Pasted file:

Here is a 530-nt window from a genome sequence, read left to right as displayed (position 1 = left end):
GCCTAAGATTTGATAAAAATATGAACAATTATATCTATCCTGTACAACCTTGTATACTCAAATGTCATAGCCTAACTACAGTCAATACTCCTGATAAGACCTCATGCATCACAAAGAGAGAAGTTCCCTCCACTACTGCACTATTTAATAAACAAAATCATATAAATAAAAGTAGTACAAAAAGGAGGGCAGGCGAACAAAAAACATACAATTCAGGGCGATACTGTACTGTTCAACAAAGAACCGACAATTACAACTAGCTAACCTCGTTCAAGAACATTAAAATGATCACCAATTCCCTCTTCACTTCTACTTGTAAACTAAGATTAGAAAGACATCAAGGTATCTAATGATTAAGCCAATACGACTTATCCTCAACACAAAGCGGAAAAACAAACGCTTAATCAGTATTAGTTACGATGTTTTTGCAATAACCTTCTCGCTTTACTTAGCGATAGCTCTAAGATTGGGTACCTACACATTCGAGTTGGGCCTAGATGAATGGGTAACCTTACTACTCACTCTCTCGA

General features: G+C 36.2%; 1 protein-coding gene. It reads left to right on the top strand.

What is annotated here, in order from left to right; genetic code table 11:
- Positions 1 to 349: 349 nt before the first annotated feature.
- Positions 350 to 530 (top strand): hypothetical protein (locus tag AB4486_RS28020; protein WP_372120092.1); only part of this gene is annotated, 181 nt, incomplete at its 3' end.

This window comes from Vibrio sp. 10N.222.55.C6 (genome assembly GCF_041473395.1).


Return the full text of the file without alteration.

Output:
Here is a 530-nt window from a genome sequence, read left to right as displayed (position 1 = left end):
GCCTAAGATTTGATAAAAATATGAACAATTATATCTATCCTGTACAACCTTGTATACTCAAATGTCATAGCCTAACTACAGTCAATACTCCTGATAAGACCTCATGCATCACAAAGAGAGAAGTTCCCTCCACTACTGCACTATTTAATAAACAAAATCATATAAATAAAAGTAGTACAAAAAGGAGGGCAGGCGAACAAAAAACATACAATTCAGGGCGATACTGTACTGTTCAACAAAGAACCGACAATTACAACTAGCTAACCTCGTTCAAGAACATTAAAATGATCACCAATTCCCTCTTCACTTCTACTTGTAAACTAAGATTAGAAAGACATCAAGGTATCTAATGATTAAGCCAATACGACTTATCCTCAACACAAAGCGGAAAAACAAACGCTTAATCAGTATTAGTTACGATGTTTTTGCAATAACCTTCTCGCTTTACTTAGCGATAGCTCTAAGATTGGGTACCTACACATTCGAGTTGGGCCTAGATGAATGGGTAACCTTACTACTCACTCTCTCGA

General features: G+C 36.2%; 1 protein-coding gene. It reads left to right on the top strand.

What is annotated here, in order from left to right; genetic code table 11:
- Positions 1 to 349: 349 nt before the first annotated feature.
- Positions 350 to 530 (top strand): hypothetical protein (locus tag AB4486_RS28020; protein WP_372120092.1); only part of this gene is annotated, 181 nt, incomplete at its 3' end.

This window comes from Vibrio sp. 10N.222.55.C6 (genome assembly GCF_041473395.1).